Sunday, May 3, 2020

Ramblings from New York City early on a Sunday morning

Morning ramblings….
I think it’s Sunday but these days they all seem the same, don’t they? I hear my owl friend hooting in the distance just like every early-morning.  An owl in Manhattan you say? Well I’m fortunate that I live near a park and trees.  Don’t owls hang out in trees? Of course they do.

When I start my day, I have a routine.  It involves using the power of creative visualization.  First for a friend who is being treated for Leukemia.  Her diagnosis occurred about 3 months ago.  We speak every Saturday morning (I have a calendar reminder to make sure I remember that it’s Saturday).  Each week she tells me what she would like me to visualize:  sometimes it’s that the results of her tests are moving in a good direction; sometimes it’s visualizing her doctor or consultant coming into her room and telling her that things are getting better and she may not need the bone marrow transplant.

Then I visualize for another friend who has been through multiple cancer experiences in the past few years and some serious challenges with her business. I visualize the cancer not resurfacing and her business finding its way.

And I visualize attracting something that I want into my life.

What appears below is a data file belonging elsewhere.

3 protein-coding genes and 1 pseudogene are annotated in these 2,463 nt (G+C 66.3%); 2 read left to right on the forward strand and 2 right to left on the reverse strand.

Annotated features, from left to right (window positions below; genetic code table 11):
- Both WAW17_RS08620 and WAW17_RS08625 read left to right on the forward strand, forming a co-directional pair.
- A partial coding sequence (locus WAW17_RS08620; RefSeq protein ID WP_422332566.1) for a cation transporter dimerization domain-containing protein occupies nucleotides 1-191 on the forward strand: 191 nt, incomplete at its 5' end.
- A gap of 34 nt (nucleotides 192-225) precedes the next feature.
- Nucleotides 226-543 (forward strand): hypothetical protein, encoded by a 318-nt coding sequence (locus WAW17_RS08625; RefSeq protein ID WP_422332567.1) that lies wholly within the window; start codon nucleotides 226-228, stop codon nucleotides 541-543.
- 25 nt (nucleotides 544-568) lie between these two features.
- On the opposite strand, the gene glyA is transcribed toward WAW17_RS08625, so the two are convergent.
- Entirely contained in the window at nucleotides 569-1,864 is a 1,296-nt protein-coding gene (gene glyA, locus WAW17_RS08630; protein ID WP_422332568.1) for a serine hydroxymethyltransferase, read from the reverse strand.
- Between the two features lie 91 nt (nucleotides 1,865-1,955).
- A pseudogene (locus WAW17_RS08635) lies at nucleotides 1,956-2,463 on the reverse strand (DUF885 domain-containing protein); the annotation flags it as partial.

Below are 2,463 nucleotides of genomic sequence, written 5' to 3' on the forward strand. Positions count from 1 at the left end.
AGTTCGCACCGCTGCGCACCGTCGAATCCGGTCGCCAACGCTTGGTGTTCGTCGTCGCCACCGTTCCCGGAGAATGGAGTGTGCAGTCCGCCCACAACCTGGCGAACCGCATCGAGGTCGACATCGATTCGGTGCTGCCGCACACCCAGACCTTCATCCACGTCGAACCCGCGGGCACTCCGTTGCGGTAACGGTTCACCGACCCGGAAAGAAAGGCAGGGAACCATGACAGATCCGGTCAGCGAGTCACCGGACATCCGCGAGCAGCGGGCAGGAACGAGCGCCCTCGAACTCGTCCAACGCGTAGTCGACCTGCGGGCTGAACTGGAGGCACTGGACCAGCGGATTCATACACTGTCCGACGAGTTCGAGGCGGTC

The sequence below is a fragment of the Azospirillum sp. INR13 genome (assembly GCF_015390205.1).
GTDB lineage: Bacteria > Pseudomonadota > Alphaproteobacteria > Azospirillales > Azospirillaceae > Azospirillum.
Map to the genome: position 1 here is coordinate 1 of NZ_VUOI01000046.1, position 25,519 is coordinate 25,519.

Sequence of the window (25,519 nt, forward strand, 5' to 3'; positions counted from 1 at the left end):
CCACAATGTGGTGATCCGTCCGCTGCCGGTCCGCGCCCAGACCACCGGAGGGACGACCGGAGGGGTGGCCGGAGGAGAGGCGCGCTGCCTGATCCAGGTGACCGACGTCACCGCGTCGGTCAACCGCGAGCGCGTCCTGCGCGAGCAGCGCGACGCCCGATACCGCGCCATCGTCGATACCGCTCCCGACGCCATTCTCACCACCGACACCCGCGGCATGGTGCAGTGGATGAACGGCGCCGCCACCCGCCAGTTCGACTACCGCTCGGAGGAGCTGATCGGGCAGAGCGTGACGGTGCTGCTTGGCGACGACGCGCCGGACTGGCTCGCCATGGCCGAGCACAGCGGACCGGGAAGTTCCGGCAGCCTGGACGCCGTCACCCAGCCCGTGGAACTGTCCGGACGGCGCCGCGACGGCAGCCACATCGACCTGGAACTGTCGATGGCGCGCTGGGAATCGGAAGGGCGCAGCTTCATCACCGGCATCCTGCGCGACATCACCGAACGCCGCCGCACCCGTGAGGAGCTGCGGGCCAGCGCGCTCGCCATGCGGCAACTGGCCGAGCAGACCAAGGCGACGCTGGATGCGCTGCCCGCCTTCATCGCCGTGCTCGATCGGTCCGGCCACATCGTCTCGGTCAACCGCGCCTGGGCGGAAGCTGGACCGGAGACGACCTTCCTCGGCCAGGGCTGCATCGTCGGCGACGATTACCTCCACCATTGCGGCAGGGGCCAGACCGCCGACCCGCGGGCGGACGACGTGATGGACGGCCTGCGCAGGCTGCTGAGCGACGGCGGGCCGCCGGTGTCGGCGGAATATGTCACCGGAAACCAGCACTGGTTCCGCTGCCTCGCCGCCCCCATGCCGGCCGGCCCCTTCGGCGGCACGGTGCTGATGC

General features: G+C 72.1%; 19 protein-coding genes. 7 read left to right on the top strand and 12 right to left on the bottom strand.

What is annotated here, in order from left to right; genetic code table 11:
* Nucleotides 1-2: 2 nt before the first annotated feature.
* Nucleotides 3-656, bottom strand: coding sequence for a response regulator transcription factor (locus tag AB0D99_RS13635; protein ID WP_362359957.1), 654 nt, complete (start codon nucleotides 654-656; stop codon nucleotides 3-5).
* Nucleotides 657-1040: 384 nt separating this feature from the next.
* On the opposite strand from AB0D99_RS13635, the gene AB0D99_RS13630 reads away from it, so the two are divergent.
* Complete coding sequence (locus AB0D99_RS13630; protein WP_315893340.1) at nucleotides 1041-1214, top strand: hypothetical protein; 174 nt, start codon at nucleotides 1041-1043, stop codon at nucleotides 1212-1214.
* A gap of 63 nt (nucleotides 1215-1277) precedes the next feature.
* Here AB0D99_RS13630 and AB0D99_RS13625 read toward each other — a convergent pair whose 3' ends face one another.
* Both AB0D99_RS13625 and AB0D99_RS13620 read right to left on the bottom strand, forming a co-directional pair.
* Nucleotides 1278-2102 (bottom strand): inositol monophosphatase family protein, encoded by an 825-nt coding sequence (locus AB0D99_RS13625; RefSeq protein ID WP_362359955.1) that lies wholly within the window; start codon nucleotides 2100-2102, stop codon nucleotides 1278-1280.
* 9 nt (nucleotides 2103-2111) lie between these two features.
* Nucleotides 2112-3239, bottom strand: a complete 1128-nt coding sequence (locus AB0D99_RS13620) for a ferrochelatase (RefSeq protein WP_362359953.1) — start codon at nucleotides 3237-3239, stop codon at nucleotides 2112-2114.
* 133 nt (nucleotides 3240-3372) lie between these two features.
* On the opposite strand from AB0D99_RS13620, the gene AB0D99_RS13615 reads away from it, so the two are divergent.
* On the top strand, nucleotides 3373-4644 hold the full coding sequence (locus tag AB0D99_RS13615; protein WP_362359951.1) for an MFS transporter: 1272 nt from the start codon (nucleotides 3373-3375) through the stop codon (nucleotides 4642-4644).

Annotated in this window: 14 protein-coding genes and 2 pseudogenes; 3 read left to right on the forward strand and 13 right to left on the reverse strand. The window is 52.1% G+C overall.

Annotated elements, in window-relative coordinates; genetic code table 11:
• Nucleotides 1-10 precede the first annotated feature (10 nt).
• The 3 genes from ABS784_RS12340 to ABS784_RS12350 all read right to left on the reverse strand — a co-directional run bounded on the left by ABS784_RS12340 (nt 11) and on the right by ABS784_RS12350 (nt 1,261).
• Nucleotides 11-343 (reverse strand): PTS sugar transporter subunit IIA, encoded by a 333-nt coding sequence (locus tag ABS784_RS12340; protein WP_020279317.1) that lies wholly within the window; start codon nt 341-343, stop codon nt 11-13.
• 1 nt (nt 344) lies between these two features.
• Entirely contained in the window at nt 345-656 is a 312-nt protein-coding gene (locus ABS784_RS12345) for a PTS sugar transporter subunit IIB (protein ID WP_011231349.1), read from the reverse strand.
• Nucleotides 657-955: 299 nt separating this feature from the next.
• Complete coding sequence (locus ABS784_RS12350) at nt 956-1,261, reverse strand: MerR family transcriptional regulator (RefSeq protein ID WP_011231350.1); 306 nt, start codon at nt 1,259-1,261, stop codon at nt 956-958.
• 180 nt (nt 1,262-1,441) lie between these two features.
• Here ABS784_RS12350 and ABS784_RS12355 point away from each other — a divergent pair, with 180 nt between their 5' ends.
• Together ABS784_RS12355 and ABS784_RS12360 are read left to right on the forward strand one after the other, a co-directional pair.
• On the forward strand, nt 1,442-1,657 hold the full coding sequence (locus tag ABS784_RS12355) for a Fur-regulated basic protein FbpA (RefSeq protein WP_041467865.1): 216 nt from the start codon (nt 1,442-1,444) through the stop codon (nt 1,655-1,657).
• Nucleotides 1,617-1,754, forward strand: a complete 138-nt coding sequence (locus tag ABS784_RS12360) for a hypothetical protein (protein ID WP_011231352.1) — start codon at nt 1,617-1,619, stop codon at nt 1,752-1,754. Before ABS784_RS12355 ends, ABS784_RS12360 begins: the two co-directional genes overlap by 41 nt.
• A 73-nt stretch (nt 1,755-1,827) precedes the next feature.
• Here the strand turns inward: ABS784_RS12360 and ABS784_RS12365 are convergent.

Then I write in my journal expressing all the things for which I am grateful.

One day this past week, for the first time in the 90 days (exactly) since I moved back to New York City, I got an early morning visit from a pigeon.  I was sitting at my desk drinking my morning cup of tea and all of a sudden ‘she’ was there. I usually keep that window open about 3-4 inches. I love to have fresh air come in and there she was.  She had her back to me for the entire 45 seconds of the visit.  She didn’t turn around even when I talked to her; friendly but a little rude wouldn’t you agree?  I was so surprised that it didn’t dawn on me, even though it wasn’t that long after dawn, to pick up my phone and snap a photo.  She left and hasn’t visited again. I hope she will and this time I’ll crumble up some crackers and put them out on the sill for her.  A mistake to feed her you say?  Well, I don’t think so and I’d really enjoy her company once in a while.  I’ve named her HOPE.

My building on W. 82nd street was built in 1906.  It’s a beautiful building with 49 apartments on 13 floors. I’m on 10.  The landscape in the neighborhood allows me to have a view.  As I write to you I’m sitting by the window in my living / bed room. It’s cloudy but I have a clear view up to 84th street, as the buildings are either classic brownstones or low-rise apartment buildings – lower than my building, The Selkirk.  Looking to the northeast, between two high-rise apartment buildings, I can see a sliver of the Hudson River and in the distance New Jersey.  I’ve always loved living with a view of water.